Days after Hurricane Ian slammed into Florida, the storm’s effects are still ravaging parts of the state. Bridges to barrier islands are washed out, roadways are flooded and some areas are seeing a lack of power or water.
The situation in many areas isn’t expected to improve for several days because waterways are overflowing, leaving the rain that fell with nowhere to go.
Amid the devastation, the death toll is rising. CBS News has confirmed at least 103 people died due to the storm — 99 in Florida and another 4 in North Carolina.
For many, it is expected to be a long road to recovery.
About 130 Florida Department of Transportation trucks have started work on building a temporary bridge to Pine Island on Florida’s Gulf Coast and by the end of the week should be finished on a structure drivers can carefully traverse at slow speeds, Florida Gov. Ron DeSantis said during a news conference Monday afternoon.
The governor said a similar temporary bridge is planned for nearby Sanibel, but it will take a little more time.
“They were talking about running ferries and stuff,” DeSantis said. “And honestly, you may be able to do that, but I think this is an easier thing, and I think people need their vehicles anyways.”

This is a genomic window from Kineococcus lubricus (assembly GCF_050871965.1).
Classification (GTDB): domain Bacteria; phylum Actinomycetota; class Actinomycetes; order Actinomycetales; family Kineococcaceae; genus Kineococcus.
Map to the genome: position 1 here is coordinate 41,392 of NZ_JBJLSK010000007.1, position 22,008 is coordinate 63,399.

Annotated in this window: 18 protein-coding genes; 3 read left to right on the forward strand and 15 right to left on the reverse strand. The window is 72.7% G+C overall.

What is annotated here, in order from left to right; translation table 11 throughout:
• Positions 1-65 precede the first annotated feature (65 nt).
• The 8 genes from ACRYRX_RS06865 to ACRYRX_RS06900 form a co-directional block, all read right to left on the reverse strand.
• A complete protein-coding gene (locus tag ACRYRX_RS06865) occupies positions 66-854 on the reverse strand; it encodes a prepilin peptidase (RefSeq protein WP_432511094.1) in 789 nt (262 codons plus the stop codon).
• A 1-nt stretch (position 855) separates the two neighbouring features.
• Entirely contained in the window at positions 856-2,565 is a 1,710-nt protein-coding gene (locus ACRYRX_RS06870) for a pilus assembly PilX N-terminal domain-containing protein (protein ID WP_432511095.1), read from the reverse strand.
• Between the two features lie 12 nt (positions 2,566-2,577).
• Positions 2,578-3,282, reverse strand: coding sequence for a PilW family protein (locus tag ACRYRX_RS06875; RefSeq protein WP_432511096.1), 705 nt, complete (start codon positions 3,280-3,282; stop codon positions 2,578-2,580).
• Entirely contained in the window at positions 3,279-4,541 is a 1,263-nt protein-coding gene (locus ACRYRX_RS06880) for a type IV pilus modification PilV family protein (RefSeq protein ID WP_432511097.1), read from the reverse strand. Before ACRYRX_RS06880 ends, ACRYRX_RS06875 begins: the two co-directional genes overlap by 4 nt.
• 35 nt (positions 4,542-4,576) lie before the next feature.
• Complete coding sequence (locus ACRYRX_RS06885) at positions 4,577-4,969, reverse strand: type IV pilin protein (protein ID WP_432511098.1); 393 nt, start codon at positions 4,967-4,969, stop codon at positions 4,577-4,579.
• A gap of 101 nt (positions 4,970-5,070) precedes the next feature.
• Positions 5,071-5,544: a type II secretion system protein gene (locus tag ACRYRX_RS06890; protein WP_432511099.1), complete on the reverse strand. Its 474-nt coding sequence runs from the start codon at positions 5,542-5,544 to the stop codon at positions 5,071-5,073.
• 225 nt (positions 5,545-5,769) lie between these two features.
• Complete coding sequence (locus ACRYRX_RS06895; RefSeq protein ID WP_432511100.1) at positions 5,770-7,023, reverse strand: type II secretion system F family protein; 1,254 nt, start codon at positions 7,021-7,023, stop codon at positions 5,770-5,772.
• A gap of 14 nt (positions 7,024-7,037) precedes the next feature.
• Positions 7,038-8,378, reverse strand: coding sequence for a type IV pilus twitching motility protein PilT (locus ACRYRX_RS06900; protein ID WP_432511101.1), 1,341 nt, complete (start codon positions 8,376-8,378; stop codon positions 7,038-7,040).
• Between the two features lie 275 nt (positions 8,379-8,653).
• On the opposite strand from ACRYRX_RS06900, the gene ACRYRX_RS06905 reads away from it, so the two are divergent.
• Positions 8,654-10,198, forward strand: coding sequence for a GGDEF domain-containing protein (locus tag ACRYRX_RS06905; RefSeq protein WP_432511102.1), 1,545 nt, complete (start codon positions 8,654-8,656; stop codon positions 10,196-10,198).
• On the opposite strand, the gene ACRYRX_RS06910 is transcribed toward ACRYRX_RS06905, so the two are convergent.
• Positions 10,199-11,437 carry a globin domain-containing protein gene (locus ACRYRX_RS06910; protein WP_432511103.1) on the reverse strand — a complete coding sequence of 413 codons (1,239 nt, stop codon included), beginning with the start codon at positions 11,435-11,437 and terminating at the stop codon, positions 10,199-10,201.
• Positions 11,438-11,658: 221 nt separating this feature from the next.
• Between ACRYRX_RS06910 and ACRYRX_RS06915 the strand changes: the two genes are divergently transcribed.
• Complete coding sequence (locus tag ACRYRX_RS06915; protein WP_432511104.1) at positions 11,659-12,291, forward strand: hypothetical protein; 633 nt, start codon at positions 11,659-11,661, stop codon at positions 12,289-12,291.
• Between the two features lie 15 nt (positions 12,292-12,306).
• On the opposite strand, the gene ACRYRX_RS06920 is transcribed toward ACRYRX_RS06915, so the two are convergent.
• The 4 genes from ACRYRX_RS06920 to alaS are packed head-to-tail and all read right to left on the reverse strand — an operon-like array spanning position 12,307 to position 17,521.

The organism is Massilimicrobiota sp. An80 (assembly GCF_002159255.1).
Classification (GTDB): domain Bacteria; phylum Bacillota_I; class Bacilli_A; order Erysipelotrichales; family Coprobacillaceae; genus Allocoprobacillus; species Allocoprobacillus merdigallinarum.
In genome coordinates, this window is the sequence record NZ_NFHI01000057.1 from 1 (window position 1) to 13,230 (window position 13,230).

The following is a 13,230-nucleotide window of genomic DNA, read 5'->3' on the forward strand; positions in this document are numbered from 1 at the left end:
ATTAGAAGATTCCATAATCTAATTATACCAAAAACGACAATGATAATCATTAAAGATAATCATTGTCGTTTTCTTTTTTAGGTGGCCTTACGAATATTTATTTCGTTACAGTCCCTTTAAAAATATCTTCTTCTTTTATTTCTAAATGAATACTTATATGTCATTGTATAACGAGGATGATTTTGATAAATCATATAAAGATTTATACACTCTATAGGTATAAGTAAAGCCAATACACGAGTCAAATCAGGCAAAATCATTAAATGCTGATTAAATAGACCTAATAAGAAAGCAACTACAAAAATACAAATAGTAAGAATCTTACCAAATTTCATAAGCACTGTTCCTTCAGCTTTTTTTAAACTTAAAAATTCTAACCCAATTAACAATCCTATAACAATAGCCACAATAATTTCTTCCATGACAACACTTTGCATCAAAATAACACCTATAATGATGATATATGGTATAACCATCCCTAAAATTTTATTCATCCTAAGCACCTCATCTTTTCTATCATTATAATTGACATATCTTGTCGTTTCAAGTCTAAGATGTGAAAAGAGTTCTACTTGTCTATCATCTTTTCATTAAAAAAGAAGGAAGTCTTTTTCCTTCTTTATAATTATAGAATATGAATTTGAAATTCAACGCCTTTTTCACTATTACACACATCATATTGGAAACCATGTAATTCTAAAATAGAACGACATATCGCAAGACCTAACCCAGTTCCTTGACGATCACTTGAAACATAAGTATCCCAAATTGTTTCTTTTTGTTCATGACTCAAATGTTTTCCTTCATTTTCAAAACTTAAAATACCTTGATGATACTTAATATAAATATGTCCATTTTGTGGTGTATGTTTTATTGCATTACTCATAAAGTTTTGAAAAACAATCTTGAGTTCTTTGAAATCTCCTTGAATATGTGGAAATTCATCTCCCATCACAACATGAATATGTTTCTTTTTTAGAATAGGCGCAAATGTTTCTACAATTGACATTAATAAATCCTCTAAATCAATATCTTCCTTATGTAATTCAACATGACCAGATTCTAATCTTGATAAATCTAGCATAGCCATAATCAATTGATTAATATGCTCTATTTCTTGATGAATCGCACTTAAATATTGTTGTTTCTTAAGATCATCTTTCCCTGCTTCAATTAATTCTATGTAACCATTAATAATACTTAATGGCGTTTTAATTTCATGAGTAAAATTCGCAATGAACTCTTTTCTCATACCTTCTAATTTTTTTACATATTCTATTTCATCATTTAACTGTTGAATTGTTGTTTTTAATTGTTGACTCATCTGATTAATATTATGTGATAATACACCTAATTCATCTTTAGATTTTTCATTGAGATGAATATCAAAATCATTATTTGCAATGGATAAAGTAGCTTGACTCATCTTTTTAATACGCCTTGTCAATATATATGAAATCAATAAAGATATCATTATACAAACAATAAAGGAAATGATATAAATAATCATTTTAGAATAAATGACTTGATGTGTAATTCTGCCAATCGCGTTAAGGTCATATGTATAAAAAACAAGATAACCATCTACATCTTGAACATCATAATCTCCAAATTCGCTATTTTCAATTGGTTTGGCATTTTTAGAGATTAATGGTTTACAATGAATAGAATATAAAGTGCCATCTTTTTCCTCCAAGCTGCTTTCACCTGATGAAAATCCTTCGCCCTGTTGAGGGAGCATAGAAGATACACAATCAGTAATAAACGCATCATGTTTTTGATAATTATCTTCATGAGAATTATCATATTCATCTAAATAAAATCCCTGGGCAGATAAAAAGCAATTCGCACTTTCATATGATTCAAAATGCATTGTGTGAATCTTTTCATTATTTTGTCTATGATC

The first two days without power at his Punta Gorda home weren’t bad because he, his wife and 4-year-old daughter like to camp, Joe Gunn said.
But then they ran out of gas, Gunn said as he waited for an hour for $20 worth of premium fuel from a Bonita Springs station, one of the few open in the area. The family then drove to get supplies and a hot meal.
Gunn was preparing for another stressful night, worried someone might try to steal his supplies. “I am constantly listening to the generator. It’s pitch black outside of the house,” he said.
Across southwest Florida, residents whose homes were overrun by the sea or floods threw waterlogged mattresses, couches and other belongings into the street and tore out floors and cut into walls, hoping to dry the shells of their houses before mold set in.
“Everything that got water is starting to mold. We’re cutting all the drywall out, 2 feet up, trying to get things dried out to save the house and to protect it from more damage,” said Jeff Rioux, thankful for several days of nice weather and generators to run fans.
Neighbors helped each other where they could.
“I lost everything,” said Alice Pujols, crying as she picked through the heaps of castaway clothes at a stranger’s home. “I’m just looking for what I can salvage.”
About 431,000 homes and businesses in Florida were still without electricity Tuesday morning.
Eric Silagy, Chairman and CEO of Florida Power & Light, said he understands the frustrations and emphasized that the utility’s crews are working to get power restored as soon as possible. The utility provider — the largest in the state — expects to have power restored to 95% of the service areas affected by Hurricane Ian by the end of the day Friday, he said.
“If all goes well, we will be able to have all of our customers — the over 2 million that were impacted by this monster storm — essentially restored,” Silagy said.
President Joe Biden and first lady Jill Biden plan to visit Florida on Wednesday. The president was in Puerto Rico on Monday, promising to “rebuild it all” after Hurricane Fiona knocked out all power to the island two weeks ago.